Missing a day of meditation now is frustrating and truly makes a difference. After around a month of daily 10 minute meditations, I've been feeling much calmer, lighter and more focused. There's something quite essential in keeping in touch with your inner self.
4. Organization and planning.
Let me put this out there: I have always been a stationary and planner lover. But I haven't always put my planners to the best use. My routine never included actual moments focused on organizing my weeks. I sort of winged it and hoped for it to go well/felt anxious about everything until it happened.
Last year, though, a friend of mine found out about the Passion Planner, which is basically a weekly planner, which provides hourly slots for your daily planning, spaces for notes and to-do lists, and we decided we would all get one. I loved my Passion Planner as soon as it came in the mail. But I kept using it as I always used planners, for the most part.
Until very recently, when I started separating 30 minutes every monday for writing down every to-do item of the week in a determined time slot for me to get it done. And every first 15 minutes of my work day I scroll through my inbox to add whatever last-minute changes are needed. I've never felt more in control and having gotten my shit together. Ever. I even have planned blog post ideas. Whaaat?
Yes, okay sometimes things don't go as planned and I have to anticipate or delay items. But it still works well enough to keep me focused on one thing at a time, without freaking out about not being able to get it all done in time. Life changing.
5. Sleeping schedule.
As an internet addict, sleeping has always been a difficult topic. I've always slept late and woke up even later. However, when I started interning, I figured that keeping up with this pattern was doing nothing more than ruining my days. I ended up waking too late to do anything other than getting ready for my internship and got home too tired to try to enjoy the night ahead. Slowly, this pattern drove me insane. I was doing nothing but working and sleeping and missed doing more, exploring creative outlets, watching movies, going out..
When about a month ago I established a new challenge for myself, even I thought I'd fail. I had to be in bed at 11 p.m. and awake at 7 a.m. That's a perfectly round 8 hours of sleep there. And it felt impossible at first, as I've been accustomed to fall asleep at 1 a.m., earliest, and wake up like a zombie as late as I possibly could, which could variate from waking up at 6 a.m. to 1 p.m.. Soon enough, though, I felt better and better about it. The days felt more productive, I saw more sunlight, which made me happier and I gained a bit more time to do things I enjoyed, out of my intern-life.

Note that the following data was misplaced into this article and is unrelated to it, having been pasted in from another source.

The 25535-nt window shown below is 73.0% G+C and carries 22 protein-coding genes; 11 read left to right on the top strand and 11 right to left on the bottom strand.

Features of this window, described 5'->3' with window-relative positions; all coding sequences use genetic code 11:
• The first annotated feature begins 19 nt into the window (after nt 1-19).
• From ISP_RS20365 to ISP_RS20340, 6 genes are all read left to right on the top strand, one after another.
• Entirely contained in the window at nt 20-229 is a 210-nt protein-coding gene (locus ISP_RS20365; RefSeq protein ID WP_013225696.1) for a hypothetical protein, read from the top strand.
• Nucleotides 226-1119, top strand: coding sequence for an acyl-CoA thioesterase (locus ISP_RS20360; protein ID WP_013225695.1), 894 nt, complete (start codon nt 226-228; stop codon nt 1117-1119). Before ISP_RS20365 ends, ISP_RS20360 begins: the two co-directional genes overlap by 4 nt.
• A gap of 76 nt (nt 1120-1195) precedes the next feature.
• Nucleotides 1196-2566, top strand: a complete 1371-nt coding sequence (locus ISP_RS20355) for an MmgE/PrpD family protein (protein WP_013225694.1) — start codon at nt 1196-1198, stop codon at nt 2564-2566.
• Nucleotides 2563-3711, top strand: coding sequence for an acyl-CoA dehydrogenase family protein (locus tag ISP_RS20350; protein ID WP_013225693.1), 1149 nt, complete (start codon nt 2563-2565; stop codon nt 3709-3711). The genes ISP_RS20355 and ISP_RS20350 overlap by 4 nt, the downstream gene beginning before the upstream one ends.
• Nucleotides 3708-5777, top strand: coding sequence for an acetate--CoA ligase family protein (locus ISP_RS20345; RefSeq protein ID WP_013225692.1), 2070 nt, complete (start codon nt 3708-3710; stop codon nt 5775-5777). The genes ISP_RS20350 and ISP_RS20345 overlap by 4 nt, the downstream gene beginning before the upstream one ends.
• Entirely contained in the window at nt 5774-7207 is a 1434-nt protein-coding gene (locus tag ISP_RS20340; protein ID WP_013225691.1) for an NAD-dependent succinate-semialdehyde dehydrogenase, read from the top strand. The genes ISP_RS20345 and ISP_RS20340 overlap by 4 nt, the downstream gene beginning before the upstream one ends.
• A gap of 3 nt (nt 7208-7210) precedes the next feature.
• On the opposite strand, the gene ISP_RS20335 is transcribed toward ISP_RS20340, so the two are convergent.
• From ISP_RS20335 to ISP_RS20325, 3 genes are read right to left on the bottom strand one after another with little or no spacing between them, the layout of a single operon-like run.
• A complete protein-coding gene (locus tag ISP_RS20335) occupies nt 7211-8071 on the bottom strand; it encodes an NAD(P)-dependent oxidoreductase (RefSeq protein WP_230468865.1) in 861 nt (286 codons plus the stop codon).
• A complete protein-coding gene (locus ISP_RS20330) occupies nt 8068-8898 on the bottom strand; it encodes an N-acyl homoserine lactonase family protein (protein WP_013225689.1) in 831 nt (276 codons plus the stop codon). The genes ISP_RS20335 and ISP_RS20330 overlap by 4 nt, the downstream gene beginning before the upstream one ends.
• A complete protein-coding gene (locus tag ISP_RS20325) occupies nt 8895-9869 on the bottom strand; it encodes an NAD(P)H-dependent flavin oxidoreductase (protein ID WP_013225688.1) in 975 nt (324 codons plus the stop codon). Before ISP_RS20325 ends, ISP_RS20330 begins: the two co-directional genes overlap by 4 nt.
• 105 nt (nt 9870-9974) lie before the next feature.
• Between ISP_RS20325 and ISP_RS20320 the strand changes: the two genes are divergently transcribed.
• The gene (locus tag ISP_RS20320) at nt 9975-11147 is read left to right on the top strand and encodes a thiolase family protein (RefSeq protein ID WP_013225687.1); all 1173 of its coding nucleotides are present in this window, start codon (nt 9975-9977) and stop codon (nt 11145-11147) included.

Beyond this though, having a sleeping pattern meant I was sleeping better, too. Programming my brain to fall asleep at the same hour everyday, I had less of the insomnia issues I once experienced. Getting 8 hours of sleep, on the other hand, was just enough for me to wake up well disposed. What I learned through all of this is that sleeping less than you need is terrible for your body. But sleeping too much won't help you either, neither physically nor helping you enjoy your life to the fullest. Find that balance.
After a month of putting these habits into practice, life feels a little bit more under control. Of course I'm still freaking out about the future and, as a proper millennial, anxious about how I can change the world while having an office job. But those are bigger issues that can't be solved in a month or by simply "adjusting your habits". They're bigger issues only the more centered, calm and organized me can deal with. No one can deal with the world's problems without taking care of themselves first, you know.
Now, go grab yourself a glass of water. I bet you, you're dehydrated.